Instant Soup Cups Pose Serious Burn Risk
Quick and easy to make, great for meals on-the-go, and cost effective for people on a budget, instant cups of soup are the "hot" item on many people's grocery lists. Yet, for all of the convenience, instant cups of soup, mostly because of the design of the packaging, send many people, often children, to hospitals to be treated for burns.Risk of Severe Burns
According to Dr. Warren Garner, director of the burn unit at University of Southern California's County Hospital in Los Angeles, the people most often rushed to the hospital with burns from instant cups of soup are children and toddlers.
Talking about the types of burns received when young children accidentally overturn their instant cups of soup, Dr. Garner told NPR, "The hot liquid then burns their chest, arms, torso, sometimes their privates, occasionally their legs."
Burns from instant cups of soup are not limited to Dr. Garner's hospital. For its article, NPR spoke with 12 hospitals from all around the United States, and, of the dozen hospitals, eight told NPR that these types of burns are seen "several times a week."
Dr. David Greenhalgh, Chief of Burns at Shriner's Hospital for Children in Northern California, told NPR that burns from instant cups of soup were common enough that when a new burn patient would come to the hospital the reaction would be, "Well, what's this from? Oh, another cup of noodles soup."
The burn risks posed by hot soups can be significant. Dr. Garner estimates that nearly 1 in 5 children who require a trip to the emergency room after being scalded by instant cups of soup require surgery, and he said that many of these patients could end up having mobility issues in their joints or receive permanent scarring.Some Soups More Dangerous?
The dangers of instant cups of soup are not just recounted in anecdotal stories of doctors either. In 2007, a study was published that reviewed the medical records of pediatric patients admitted to the Baltimore Regional Burn Center from 1989 to 1999. The study looked to see if there was a difference in the severity of burns between two groups of instant cups of soup, noodle and non-noodle soups.
The study found that children admitted to the hospital with burns from noodle soups had an average hospital stay that was "significantly longer" than the stays of children admitted to the hospital with burns from non-noodle soups. The study found that the rate of cooling was the reason for the longer hospital stays for children burned by noodle soup. The "cooling curve" for noodle soup is slower than that of non-noodle soup, meaning noodle soups stay hotter for longer periods of time. The study also noted that the noodles themselves are good at inflicting severe burns; the noodles tend to be sticky and cling to the skin, which allows them to deliver "deeper" burns.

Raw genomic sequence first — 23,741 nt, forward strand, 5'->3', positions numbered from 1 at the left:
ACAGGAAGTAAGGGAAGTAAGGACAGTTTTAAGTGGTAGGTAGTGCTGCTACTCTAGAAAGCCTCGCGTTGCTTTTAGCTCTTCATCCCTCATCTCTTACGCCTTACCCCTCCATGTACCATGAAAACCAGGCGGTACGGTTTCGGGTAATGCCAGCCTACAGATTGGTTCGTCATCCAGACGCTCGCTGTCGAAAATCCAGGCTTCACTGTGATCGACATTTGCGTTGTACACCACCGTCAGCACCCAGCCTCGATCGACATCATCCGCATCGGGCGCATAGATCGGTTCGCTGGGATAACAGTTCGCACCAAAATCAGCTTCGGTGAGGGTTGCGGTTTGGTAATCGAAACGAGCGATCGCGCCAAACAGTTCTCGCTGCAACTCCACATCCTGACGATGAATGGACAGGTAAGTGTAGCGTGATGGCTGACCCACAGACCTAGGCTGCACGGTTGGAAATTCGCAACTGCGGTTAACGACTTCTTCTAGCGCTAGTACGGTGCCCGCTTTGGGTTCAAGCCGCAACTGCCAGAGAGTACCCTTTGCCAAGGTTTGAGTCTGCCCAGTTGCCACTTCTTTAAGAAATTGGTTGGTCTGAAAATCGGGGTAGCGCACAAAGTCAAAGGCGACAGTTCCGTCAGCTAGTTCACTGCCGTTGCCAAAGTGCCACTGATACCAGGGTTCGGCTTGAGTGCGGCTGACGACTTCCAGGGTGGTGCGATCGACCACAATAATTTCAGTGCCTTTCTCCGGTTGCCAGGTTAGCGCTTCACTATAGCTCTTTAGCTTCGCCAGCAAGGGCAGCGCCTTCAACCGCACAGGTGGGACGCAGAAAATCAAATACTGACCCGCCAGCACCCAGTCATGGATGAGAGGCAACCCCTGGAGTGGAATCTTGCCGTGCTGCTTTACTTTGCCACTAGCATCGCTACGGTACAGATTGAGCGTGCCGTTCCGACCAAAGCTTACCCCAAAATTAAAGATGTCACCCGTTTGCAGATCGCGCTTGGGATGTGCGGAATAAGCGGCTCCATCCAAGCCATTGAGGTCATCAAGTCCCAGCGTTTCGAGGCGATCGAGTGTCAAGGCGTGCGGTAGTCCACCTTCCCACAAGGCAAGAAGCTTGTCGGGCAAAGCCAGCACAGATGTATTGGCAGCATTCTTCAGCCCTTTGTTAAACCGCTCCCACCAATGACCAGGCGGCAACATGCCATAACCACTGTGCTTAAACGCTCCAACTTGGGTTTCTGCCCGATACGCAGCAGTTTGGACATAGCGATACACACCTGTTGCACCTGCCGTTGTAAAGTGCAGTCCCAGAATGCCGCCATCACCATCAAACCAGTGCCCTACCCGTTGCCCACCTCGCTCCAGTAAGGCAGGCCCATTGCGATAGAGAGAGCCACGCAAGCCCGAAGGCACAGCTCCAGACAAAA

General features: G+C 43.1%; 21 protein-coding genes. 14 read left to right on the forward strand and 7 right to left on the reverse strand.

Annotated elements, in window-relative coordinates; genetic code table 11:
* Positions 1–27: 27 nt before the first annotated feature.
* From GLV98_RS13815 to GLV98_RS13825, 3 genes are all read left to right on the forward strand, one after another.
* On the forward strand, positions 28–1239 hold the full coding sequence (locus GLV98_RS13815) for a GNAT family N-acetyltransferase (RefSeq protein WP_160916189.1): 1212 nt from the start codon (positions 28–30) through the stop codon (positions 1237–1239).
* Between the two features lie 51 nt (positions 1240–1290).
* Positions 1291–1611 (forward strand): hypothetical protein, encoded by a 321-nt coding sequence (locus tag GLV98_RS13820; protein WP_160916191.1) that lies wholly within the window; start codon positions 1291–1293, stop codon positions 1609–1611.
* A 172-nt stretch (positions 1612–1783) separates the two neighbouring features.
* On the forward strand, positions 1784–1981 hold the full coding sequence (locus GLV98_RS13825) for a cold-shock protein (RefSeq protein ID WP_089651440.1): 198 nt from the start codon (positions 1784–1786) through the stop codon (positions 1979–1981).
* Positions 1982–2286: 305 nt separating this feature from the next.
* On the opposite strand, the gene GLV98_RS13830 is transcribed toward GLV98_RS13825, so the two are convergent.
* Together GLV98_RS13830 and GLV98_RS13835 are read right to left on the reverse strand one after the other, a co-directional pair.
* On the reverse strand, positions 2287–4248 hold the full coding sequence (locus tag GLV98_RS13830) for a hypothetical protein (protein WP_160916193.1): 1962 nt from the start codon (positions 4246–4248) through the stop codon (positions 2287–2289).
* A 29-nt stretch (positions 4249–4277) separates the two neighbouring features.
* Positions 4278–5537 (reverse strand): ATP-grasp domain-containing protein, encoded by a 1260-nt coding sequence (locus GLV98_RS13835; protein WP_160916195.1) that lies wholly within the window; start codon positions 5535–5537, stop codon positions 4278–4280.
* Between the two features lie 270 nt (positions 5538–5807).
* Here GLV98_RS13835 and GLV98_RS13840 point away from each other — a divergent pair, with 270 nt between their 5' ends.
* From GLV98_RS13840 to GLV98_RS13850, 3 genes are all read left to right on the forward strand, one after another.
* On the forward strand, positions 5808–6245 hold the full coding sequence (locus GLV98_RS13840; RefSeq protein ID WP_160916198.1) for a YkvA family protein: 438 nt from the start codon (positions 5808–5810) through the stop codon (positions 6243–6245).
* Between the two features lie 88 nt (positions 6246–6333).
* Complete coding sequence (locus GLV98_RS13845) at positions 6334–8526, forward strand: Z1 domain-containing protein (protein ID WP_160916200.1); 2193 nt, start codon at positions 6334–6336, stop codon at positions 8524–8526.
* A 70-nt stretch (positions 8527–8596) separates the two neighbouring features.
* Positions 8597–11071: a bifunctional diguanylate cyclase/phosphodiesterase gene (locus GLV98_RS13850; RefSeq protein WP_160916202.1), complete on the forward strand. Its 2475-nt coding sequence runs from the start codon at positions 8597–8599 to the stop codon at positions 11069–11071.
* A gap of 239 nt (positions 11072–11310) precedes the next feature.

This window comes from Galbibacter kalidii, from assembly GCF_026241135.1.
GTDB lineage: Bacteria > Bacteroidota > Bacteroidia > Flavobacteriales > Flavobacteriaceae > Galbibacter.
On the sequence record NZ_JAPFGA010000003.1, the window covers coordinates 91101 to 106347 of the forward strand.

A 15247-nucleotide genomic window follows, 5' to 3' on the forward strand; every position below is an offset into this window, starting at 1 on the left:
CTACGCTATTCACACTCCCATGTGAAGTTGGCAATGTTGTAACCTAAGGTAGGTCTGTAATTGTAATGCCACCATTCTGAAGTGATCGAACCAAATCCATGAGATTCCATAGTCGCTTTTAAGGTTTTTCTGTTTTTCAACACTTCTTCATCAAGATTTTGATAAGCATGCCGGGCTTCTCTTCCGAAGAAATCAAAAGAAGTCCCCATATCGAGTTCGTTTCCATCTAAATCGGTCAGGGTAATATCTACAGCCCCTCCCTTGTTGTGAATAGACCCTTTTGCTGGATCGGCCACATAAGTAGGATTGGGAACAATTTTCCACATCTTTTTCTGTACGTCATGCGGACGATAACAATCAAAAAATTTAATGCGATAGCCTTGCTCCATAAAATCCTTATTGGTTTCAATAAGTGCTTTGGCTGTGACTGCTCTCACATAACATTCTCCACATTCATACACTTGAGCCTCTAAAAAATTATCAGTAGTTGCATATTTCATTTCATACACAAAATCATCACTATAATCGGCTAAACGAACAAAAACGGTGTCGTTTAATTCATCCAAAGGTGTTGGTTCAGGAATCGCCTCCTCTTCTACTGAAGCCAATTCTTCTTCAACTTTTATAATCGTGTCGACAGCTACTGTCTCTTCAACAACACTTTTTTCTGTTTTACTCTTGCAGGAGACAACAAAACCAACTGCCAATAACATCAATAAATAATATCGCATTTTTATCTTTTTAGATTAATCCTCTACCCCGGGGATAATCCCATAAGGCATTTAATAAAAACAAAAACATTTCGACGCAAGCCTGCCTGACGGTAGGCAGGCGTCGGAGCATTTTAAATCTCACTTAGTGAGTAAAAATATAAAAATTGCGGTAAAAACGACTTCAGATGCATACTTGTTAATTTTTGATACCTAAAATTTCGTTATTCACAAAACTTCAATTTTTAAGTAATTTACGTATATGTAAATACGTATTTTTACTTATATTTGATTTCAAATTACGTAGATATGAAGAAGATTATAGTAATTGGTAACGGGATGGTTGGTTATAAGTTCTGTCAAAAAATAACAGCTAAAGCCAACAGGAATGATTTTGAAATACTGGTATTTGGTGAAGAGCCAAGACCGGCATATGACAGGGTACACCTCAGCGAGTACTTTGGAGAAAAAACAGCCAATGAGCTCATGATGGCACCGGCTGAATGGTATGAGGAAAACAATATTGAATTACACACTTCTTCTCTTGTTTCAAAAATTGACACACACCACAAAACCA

The problem with instant cup of soups isn't just that people are spilling hot liquid on themselves; it's that the design of the packaging makes it extremely easy for people, especially children, to spill and burn themselves. Dr. Garner told NPR that of the injuries that he treats regularly, burns from instant cups of soup can be most "directly attributed to a product's design."Dangerous Design
Sitting on a narrow base, the tall, light-weight package design of many instant cups of soup allows them to easily tip over and spill, as highlighted in a National Public Radio (NPR) article.
Dr. Greenhalgh conducted a study that found that soups in containers that are tall with narrow bottoms are the most likely to tip over. The solution to the poorly designed and potentially dangerous instant cups of soup? According to Dr. Greenhalgh, all that needs to be done is inverting the design of the packaging.
For people who are injured by instant cups of soup or other dangerous products, they may be able to recover compensation for their medical bills, lost wages, and pain and suffering by filing a products liability lawsuit against the manufacturer of the product.Products Liability Claims
After a dangerous or defective product causes an injury, in general, there are four elements to be proved in order to hold a manufacturer liable for negligence in a products liability claim, including:
- The manufacturer owes a duty of care (the product will work as intended) to the injured person;
- The defendant breached the duty (the product did not work as intended);
- The breach of the duty owed caused the person to suffer injuries or damages; and
- The plaintiff suffered injuries or damages.
If you or a loved one has been severely burned by an instant cup of soup or injured by another dangerous or defective product, speak with a knowledgeable Massachusetts products liability attorney.